Army launches investigation of Fort Gordon housing provider
WASHINGTON, D.C. (WRDW/WAGT) - The Army has launched an investigation into a family housing provider at Fort Gordon that drew fire from Senate investigators.
Rachel Jacobson, assistant secretary of the Army for installations, energy and environment, told members of Congress on Thursday she found a Senate subcommittee’s investigative report “very disturbing, especially concerning conditions at Fort Gordon.”
The report addressed long-running problems with family housing on post – ranging from leaks and mold infestations to collapsed ceilings and general disrepair. At the center was privatized family housing provider Balfour Beatty Communities.
“The day after the report was released, I wrote to Balfour Beatty indicating that I directed an immediate investigation at Fort Gordon to be overseen by the commanding general of the Army Materiel Command,” she told members of the House Subcommittee on Military Construction, Veterans Affairs and Related Agencies.
She also said an audit is being performed of Balfour property management records at Fort Gordon, and the Army is suspending any requests for incentive fees.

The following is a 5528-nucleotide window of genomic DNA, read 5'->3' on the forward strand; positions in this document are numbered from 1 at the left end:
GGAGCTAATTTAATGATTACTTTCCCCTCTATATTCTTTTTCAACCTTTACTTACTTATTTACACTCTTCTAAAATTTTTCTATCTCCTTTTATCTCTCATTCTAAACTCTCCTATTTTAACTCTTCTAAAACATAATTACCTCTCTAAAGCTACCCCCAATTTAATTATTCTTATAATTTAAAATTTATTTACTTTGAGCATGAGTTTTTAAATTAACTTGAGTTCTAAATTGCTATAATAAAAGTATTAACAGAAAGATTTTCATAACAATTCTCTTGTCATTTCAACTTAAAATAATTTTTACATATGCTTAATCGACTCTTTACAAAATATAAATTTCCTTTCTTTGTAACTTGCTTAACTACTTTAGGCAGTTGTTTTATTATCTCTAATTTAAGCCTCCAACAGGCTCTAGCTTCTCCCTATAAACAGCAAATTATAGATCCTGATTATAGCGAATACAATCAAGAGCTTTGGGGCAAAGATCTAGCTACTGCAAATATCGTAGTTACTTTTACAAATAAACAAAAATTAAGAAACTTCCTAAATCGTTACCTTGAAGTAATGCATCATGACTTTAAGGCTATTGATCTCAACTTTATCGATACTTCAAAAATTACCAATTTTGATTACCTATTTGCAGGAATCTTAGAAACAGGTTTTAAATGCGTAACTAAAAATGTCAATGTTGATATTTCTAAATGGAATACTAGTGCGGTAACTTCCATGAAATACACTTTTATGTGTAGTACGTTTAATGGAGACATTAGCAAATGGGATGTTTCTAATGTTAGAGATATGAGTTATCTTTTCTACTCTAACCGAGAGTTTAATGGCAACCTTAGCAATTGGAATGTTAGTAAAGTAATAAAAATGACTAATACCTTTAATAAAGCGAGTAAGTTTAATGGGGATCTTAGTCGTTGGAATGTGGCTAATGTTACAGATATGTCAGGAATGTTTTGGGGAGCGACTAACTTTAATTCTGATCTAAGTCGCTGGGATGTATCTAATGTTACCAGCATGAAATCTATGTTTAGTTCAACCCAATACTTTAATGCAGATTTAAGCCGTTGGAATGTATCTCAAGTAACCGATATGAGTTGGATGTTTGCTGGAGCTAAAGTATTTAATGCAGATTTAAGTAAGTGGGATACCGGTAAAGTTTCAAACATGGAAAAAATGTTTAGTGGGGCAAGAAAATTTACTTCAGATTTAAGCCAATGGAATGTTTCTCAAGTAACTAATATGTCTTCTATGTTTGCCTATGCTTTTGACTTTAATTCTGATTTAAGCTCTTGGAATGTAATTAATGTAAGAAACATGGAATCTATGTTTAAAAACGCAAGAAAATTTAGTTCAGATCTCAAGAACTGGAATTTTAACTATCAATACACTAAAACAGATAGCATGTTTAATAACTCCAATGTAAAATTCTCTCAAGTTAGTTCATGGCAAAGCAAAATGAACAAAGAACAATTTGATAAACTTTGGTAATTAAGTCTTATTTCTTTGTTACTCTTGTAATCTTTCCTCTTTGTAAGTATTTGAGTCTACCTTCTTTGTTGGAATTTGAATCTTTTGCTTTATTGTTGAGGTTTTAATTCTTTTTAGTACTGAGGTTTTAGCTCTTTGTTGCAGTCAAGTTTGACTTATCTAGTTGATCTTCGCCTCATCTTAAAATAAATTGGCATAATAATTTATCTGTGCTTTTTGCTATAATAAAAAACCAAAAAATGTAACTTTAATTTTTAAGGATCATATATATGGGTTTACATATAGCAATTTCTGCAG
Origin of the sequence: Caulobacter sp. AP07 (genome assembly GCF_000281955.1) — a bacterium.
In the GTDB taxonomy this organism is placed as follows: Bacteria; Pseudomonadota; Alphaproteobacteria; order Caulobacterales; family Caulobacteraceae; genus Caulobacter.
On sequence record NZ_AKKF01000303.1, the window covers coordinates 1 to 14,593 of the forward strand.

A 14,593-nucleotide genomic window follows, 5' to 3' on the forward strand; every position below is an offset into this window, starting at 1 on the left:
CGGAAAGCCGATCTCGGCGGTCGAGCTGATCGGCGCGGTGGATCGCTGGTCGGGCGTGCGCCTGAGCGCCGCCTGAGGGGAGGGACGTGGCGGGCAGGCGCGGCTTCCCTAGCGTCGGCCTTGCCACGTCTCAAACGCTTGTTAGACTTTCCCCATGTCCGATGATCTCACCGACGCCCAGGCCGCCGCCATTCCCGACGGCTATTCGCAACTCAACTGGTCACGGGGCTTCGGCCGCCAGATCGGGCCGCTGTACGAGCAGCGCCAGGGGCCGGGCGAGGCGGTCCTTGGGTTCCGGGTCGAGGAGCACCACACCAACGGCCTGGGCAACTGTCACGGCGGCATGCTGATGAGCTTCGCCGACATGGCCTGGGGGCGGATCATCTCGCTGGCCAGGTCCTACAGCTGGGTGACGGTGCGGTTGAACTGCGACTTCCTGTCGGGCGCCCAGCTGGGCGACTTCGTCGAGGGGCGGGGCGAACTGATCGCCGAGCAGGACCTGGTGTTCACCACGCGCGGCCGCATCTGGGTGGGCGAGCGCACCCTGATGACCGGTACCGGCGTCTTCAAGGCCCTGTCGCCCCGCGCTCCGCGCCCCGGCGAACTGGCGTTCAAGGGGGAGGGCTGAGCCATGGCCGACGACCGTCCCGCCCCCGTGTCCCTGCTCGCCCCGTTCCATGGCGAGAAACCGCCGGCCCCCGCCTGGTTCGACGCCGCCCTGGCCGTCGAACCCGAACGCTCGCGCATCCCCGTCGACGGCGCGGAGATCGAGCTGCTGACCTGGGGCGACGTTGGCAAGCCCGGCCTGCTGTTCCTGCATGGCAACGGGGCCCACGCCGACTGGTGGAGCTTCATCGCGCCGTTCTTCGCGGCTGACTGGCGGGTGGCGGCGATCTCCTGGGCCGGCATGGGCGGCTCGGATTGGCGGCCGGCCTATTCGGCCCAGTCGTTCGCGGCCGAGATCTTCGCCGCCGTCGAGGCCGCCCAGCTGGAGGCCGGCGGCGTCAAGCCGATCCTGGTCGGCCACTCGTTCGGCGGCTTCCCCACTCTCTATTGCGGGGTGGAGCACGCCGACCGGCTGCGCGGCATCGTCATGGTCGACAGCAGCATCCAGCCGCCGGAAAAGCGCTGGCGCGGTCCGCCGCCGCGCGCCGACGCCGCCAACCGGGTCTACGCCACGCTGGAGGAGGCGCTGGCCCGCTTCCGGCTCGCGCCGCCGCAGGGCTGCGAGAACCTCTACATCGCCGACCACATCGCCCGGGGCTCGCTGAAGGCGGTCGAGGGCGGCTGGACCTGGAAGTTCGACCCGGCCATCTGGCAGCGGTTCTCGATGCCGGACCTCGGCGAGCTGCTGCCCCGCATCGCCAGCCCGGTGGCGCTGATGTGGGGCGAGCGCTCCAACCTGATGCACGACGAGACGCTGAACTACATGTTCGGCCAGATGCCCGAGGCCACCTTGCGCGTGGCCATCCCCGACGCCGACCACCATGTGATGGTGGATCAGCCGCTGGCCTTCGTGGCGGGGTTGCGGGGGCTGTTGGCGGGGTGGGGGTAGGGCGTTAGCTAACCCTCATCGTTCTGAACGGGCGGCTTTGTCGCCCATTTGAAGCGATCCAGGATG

The incentive fees have been seen as an area ripe for exploitation by housing contractors.
They provide bonuses for the company if it meets certain goals. Balfour, in fact, has admitted manipulating its work order database to make problems appear less severe and more quickly addressed, all in an effort to pump up those incentive payments. In December, the company pleaded guilty and agreed to pay $65 million in connection with the scheme.
“When a privatized housing provider fails to meet its performance obligations, the Army will be aggressive in using all tools available to hold the provider accountable,” Jacobson told members of Congress at Thursday’s hearing.
She said the Army will be assessing whether it can amend contracts to gain leverage over the housing providers.
The contracts are another area of concern. Laying out a complicated business arrangement, they often give companies 50 years of control over the housing they manage, plus a virtually guaranteed source of tenants paying their rent with government allowances.
Jacobson says if it takes legislation to remedy the problem, the Army will work with Congress to make that happen.
Balfour manages about 1,000 houses at Fort Gordon, most of them built in the 1950s and 1960s.
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